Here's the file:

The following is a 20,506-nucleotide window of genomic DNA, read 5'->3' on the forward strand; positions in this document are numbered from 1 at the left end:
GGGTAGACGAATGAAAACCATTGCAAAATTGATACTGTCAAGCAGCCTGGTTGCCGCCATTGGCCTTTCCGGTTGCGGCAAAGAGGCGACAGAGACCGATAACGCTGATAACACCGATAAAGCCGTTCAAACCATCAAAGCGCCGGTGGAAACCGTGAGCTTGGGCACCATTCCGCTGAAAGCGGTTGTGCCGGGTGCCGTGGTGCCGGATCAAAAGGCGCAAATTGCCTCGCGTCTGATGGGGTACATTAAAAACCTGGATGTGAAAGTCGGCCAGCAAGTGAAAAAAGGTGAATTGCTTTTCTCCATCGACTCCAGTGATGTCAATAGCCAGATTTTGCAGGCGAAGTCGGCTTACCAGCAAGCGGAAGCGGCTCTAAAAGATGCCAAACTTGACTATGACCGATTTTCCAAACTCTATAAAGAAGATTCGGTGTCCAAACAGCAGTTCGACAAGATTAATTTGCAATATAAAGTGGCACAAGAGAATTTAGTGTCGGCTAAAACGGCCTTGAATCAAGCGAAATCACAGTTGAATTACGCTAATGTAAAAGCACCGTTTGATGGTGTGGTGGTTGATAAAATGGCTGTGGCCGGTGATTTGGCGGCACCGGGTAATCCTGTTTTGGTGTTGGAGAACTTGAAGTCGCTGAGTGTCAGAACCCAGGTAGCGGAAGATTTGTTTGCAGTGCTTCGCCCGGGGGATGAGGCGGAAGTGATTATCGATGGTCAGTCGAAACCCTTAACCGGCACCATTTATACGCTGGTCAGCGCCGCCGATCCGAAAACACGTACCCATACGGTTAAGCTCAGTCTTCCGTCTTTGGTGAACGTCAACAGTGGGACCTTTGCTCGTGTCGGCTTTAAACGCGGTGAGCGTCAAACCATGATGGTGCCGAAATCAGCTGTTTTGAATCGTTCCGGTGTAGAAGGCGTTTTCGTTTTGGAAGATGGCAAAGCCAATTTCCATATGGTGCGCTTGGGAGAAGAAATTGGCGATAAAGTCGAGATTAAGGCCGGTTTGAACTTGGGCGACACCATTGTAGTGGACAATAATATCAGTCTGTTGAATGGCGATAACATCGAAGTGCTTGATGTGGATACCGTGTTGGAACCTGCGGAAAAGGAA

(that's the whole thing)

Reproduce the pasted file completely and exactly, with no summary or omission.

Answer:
The following is a 20,506-nucleotide window of genomic DNA, read 5'->3' on the forward strand; positions in this document are numbered from 1 at the left end:
GGGTAGACGAATGAAAACCATTGCAAAATTGATACTGTCAAGCAGCCTGGTTGCCGCCATTGGCCTTTCCGGTTGCGGCAAAGAGGCGACAGAGACCGATAACGCTGATAACACCGATAAAGCCGTTCAAACCATCAAAGCGCCGGTGGAAACCGTGAGCTTGGGCACCATTCCGCTGAAAGCGGTTGTGCCGGGTGCCGTGGTGCCGGATCAAAAGGCGCAAATTGCCTCGCGTCTGATGGGGTACATTAAAAACCTGGATGTGAAAGTCGGCCAGCAAGTGAAAAAAGGTGAATTGCTTTTCTCCATCGACTCCAGTGATGTCAATAGCCAGATTTTGCAGGCGAAGTCGGCTTACCAGCAAGCGGAAGCGGCTCTAAAAGATGCCAAACTTGACTATGACCGATTTTCCAAACTCTATAAAGAAGATTCGGTGTCCAAACAGCAGTTCGACAAGATTAATTTGCAATATAAAGTGGCACAAGAGAATTTAGTGTCGGCTAAAACGGCCTTGAATCAAGCGAAATCACAGTTGAATTACGCTAATGTAAAAGCACCGTTTGATGGTGTGGTGGTTGATAAAATGGCTGTGGCCGGTGATTTGGCGGCACCGGGTAATCCTGTTTTGGTGTTGGAGAACTTGAAGTCGCTGAGTGTCAGAACCCAGGTAGCGGAAGATTTGTTTGCAGTGCTTCGCCCGGGGGATGAGGCGGAAGTGATTATCGATGGTCAGTCGAAACCCTTAACCGGCACCATTTATACGCTGGTCAGCGCCGCCGATCCGAAAACACGTACCCATACGGTTAAGCTCAGTCTTCCGTCTTTGGTGAACGTCAACAGTGGGACCTTTGCTCGTGTCGGCTTTAAACGCGGTGAGCGTCAAACCATGATGGTGCCGAAATCAGCTGTTTTGAATCGTTCCGGTGTAGAAGGCGTTTTCGTTTTGGAAGATGGCAAAGCCAATTTCCATATGGTGCGCTTGGGAGAAGAAATTGGCGATAAAGTCGAGATTAAGGCCGGTTTGAACTTGGGCGACACCATTGTAGTGGACAATAATATCAGTCTGTTGAATGGCGATAACATCGAAGTGCTTGATGTGGATACCGTGTTGGAACCTGCGGAAAAGGAA